As you develop your proposal, you may want to engage the services of either an educational outreach staff person from your presenting station or an independent consultant to serve as your project's educational outreach manager. If your series targets children ages 0 to 8, you should become familiar with the PBS Ready To Learn service.
National outreach campaigns are generally launched in one of two ways. If you are affiliated (either as staff or in a presenting-station relationship) with a major producing station, the station outreach department or the consultants it generally works with can help you develop and later implement your educational outreach initiatives. Try to involve the station's outreach staff as early as possible in your production development process. The more time you give staff members to develop the educational outreach elements of your project, the stronger your proposal and project will be.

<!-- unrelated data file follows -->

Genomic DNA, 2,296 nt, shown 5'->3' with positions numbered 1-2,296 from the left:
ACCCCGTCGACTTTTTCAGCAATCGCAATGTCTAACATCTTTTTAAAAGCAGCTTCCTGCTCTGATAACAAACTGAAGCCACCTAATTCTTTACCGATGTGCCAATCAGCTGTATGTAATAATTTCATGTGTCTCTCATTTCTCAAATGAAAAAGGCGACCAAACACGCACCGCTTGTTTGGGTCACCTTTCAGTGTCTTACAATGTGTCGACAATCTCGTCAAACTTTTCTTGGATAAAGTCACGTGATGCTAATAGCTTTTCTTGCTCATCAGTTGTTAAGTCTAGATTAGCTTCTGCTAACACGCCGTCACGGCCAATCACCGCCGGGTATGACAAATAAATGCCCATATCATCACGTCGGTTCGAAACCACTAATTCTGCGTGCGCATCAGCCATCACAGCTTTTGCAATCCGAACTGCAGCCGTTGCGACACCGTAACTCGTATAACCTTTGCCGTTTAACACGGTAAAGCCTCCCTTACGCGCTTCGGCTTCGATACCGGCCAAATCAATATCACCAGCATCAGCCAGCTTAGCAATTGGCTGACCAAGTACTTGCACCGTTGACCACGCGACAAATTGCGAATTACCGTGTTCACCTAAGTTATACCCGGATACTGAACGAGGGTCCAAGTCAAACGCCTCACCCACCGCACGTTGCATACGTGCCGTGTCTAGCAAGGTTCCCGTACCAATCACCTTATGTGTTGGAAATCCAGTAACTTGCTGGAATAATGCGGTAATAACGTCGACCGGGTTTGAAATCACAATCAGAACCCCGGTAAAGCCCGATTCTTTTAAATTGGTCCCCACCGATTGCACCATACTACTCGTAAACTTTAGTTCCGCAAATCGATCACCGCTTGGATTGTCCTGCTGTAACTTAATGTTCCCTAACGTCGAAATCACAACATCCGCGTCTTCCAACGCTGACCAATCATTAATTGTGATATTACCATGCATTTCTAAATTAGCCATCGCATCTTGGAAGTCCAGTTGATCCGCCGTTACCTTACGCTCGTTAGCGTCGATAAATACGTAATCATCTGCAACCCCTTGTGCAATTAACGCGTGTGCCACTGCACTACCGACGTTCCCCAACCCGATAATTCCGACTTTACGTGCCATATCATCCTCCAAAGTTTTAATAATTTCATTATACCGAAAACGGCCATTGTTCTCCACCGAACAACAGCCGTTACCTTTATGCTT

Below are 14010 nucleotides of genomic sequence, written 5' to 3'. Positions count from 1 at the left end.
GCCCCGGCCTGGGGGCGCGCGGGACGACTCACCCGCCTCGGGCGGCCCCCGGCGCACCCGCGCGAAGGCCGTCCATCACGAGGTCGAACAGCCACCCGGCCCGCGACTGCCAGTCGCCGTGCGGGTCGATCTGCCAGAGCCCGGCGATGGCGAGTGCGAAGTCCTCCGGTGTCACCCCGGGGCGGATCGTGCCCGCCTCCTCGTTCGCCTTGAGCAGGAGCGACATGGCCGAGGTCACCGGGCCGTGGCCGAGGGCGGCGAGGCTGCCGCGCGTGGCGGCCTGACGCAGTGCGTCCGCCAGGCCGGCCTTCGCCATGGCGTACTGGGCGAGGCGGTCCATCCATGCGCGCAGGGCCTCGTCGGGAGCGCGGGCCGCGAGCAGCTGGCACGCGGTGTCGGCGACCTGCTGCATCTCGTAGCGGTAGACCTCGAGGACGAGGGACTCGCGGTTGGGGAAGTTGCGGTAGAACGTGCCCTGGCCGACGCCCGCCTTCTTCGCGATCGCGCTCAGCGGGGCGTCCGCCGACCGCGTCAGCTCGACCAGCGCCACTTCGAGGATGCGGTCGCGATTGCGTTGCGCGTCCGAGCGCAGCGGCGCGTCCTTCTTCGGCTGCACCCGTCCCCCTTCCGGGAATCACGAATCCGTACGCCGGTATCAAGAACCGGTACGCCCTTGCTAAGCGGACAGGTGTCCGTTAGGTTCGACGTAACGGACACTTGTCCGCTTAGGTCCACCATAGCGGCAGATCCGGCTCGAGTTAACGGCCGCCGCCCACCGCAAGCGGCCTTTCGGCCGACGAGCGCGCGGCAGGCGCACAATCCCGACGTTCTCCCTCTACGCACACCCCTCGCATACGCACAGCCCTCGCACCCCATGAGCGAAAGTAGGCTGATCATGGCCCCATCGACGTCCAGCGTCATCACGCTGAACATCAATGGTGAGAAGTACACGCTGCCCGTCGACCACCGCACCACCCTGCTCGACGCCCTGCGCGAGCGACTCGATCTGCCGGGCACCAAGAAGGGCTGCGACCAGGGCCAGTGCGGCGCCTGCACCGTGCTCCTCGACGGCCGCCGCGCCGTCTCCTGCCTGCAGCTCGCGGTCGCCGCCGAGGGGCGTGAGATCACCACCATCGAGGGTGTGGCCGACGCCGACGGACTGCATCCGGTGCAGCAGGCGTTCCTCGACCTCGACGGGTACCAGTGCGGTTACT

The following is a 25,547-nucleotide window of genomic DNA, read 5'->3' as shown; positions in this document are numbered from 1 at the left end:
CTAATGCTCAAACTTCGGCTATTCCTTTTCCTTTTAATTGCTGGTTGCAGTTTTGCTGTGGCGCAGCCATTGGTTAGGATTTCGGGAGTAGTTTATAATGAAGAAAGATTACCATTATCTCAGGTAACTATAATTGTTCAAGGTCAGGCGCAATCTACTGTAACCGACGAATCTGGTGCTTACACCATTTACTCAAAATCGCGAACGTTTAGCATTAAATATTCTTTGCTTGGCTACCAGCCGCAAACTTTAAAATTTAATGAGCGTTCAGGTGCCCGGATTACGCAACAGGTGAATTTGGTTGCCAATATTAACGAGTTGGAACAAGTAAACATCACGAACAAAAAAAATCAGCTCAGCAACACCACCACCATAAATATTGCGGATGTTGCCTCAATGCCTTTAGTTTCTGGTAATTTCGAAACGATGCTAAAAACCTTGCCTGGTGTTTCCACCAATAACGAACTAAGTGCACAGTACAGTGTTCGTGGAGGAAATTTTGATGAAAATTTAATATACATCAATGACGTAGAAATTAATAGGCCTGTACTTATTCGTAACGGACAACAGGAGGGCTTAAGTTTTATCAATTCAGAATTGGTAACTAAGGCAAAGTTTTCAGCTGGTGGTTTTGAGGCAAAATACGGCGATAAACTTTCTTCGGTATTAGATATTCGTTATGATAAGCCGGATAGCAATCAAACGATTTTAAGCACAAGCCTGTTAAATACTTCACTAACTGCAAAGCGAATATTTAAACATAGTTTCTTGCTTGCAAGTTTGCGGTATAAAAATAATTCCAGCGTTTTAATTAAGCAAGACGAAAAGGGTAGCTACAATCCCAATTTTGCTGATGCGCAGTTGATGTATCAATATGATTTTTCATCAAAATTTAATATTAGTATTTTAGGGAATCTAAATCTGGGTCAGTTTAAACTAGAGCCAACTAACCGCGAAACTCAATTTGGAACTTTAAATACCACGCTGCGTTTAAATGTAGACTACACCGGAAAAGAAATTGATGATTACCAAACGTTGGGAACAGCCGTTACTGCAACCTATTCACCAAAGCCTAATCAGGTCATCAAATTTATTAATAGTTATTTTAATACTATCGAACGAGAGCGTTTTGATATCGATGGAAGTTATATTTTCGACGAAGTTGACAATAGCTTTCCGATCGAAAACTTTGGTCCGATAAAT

If you're an independent producer without access to a presenting station's outreach department, an independent educational outreach consultant can help you develop, budget, and implement your educational outreach plan. The National Center for Outreach (NCO) maintains a list of educational outreach consultants that it will share with you. The NCO Pipeline, which lists on its Web site upcoming PBS-related outreach projects, is also a good resource. You could look for projects similar to yours in the Pipeline and see who is handling the outreach to try to identify a good match. PBS can also provide editorial assistance (see below). Check the Corporation for Public Broadcasting's (CPB) Web site (www.cpb.org/tv/funding/ or www.cpb.org/ed/funding/) to see if there are any systemwide initiatives around a similar topic that can serve as an umbrella for your project. In addition, you may also want to attend the PBS Ready To Learn annual professional development seminar and the NCO annual conference, where you can network with educational outreach professionals and consultants and hear about other projects.